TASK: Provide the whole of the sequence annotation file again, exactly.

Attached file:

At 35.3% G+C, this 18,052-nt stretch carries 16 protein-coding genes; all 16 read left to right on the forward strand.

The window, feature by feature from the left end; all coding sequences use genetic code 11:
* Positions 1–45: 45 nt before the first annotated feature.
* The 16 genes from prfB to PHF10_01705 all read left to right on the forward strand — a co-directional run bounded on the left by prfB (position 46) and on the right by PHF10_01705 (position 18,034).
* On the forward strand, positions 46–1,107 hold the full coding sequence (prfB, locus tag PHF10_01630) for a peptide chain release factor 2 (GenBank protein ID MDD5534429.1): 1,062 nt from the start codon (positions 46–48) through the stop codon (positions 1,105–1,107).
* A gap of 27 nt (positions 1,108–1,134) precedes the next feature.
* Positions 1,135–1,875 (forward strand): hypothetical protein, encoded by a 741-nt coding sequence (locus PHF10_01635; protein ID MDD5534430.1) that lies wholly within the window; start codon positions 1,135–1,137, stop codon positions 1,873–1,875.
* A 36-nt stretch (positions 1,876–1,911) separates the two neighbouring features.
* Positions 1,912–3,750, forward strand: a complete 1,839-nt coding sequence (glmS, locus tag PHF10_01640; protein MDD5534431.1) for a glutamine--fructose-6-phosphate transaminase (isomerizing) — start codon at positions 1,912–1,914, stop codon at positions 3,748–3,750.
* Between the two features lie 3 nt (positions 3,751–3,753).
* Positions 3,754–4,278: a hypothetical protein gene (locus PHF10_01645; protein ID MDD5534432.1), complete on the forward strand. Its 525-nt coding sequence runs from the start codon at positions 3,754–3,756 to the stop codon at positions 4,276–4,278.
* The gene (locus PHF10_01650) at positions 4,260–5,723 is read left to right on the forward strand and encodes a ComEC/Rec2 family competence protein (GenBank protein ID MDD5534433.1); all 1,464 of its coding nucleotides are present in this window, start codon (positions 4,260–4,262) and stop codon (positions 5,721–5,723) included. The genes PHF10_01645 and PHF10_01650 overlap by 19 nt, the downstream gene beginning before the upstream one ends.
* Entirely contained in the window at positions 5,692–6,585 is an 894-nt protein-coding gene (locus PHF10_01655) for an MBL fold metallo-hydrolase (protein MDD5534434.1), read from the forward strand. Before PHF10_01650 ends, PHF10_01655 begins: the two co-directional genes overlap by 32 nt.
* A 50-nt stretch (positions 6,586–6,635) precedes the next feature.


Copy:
At 35.3% G+C, this 18,052-nt stretch carries 16 protein-coding genes; all 16 read left to right on the forward strand.

The window, feature by feature from the left end; all coding sequences use genetic code 11:
* Positions 1–45: 45 nt before the first annotated feature.
* The 16 genes from prfB to PHF10_01705 all read left to right on the forward strand — a co-directional run bounded on the left by prfB (position 46) and on the right by PHF10_01705 (position 18,034).
* On the forward strand, positions 46–1,107 hold the full coding sequence (prfB, locus tag PHF10_01630) for a peptide chain release factor 2 (GenBank protein ID MDD5534429.1): 1,062 nt from the start codon (positions 46–48) through the stop codon (positions 1,105–1,107).
* A gap of 27 nt (positions 1,108–1,134) precedes the next feature.
* Positions 1,135–1,875 (forward strand): hypothetical protein, encoded by a 741-nt coding sequence (locus PHF10_01635; protein ID MDD5534430.1) that lies wholly within the window; start codon positions 1,135–1,137, stop codon positions 1,873–1,875.
* A 36-nt stretch (positions 1,876–1,911) separates the two neighbouring features.
* Positions 1,912–3,750, forward strand: a complete 1,839-nt coding sequence (glmS, locus tag PHF10_01640; protein MDD5534431.1) for a glutamine--fructose-6-phosphate transaminase (isomerizing) — start codon at positions 1,912–1,914, stop codon at positions 3,748–3,750.
* Between the two features lie 3 nt (positions 3,751–3,753).
* Positions 3,754–4,278: a hypothetical protein gene (locus PHF10_01645; protein ID MDD5534432.1), complete on the forward strand. Its 525-nt coding sequence runs from the start codon at positions 3,754–3,756 to the stop codon at positions 4,276–4,278.
* The gene (locus PHF10_01650) at positions 4,260–5,723 is read left to right on the forward strand and encodes a ComEC/Rec2 family competence protein (GenBank protein ID MDD5534433.1); all 1,464 of its coding nucleotides are present in this window, start codon (positions 4,260–4,262) and stop codon (positions 5,721–5,723) included. The genes PHF10_01645 and PHF10_01650 overlap by 19 nt, the downstream gene beginning before the upstream one ends.
* Entirely contained in the window at positions 5,692–6,585 is an 894-nt protein-coding gene (locus PHF10_01655) for an MBL fold metallo-hydrolase (protein MDD5534434.1), read from the forward strand. Before PHF10_01650 ends, PHF10_01655 begins: the two co-directional genes overlap by 32 nt.
* A 50-nt stretch (positions 6,586–6,635) precedes the next feature.